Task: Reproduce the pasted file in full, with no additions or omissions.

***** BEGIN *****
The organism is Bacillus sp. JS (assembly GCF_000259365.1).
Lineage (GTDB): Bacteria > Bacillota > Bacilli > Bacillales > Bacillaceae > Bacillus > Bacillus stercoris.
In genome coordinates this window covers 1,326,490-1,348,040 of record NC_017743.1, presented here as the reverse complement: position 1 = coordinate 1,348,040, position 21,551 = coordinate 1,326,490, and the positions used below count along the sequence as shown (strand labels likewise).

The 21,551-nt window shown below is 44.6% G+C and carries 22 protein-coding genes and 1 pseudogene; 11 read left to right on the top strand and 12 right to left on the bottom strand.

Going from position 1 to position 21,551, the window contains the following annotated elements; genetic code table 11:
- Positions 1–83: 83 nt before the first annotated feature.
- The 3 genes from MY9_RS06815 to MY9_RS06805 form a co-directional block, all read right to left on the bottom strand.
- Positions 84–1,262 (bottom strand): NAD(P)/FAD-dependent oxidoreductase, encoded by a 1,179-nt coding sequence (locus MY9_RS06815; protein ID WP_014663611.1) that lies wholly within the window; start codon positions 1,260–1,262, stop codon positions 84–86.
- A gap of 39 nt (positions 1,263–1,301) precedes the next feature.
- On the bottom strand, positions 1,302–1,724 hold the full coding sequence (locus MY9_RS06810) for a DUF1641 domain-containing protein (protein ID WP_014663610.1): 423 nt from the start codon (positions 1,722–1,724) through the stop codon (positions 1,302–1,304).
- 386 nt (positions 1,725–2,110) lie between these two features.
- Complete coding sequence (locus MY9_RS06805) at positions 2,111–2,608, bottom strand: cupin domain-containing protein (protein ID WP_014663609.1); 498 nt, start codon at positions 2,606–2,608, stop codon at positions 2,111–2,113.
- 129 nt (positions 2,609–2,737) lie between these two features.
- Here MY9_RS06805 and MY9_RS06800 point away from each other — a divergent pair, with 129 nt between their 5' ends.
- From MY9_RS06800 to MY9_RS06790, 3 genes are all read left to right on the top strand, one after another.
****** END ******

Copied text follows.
The organism is Bacillus sp. JS (assembly GCF_000259365.1).
Lineage (GTDB): Bacteria > Bacillota > Bacilli > Bacillales > Bacillaceae > Bacillus > Bacillus stercoris.
In genome coordinates this window covers 1,326,490-1,348,040 of record NC_017743.1, presented here as the reverse complement: position 1 = coordinate 1,348,040, position 21,551 = coordinate 1,326,490, and the positions used below count along the sequence as shown (strand labels likewise).

The 21,551-nt window shown below is 44.6% G+C and carries 22 protein-coding genes and 1 pseudogene; 11 read left to right on the top strand and 12 right to left on the bottom strand.

Going from position 1 to position 21,551, the window contains the following annotated elements; genetic code table 11:
- Positions 1–83: 83 nt before the first annotated feature.
- The 3 genes from MY9_RS06815 to MY9_RS06805 form a co-directional block, all read right to left on the bottom strand.
- Positions 84–1,262 (bottom strand): NAD(P)/FAD-dependent oxidoreductase, encoded by a 1,179-nt coding sequence (locus MY9_RS06815; protein ID WP_014663611.1) that lies wholly within the window; start codon positions 1,260–1,262, stop codon positions 84–86.
- A gap of 39 nt (positions 1,263–1,301) precedes the next feature.
- On the bottom strand, positions 1,302–1,724 hold the full coding sequence (locus MY9_RS06810) for a DUF1641 domain-containing protein (protein ID WP_014663610.1): 423 nt from the start codon (positions 1,722–1,724) through the stop codon (positions 1,302–1,304).
- 386 nt (positions 1,725–2,110) lie between these two features.
- Complete coding sequence (locus MY9_RS06805) at positions 2,111–2,608, bottom strand: cupin domain-containing protein (protein ID WP_014663609.1); 498 nt, start codon at positions 2,606–2,608, stop codon at positions 2,111–2,113.
- 129 nt (positions 2,609–2,737) lie between these two features.
- Here MY9_RS06805 and MY9_RS06800 point away from each other — a divergent pair, with 129 nt between their 5' ends.
- From MY9_RS06800 to MY9_RS06790, 3 genes are all read left to right on the top strand, one after another.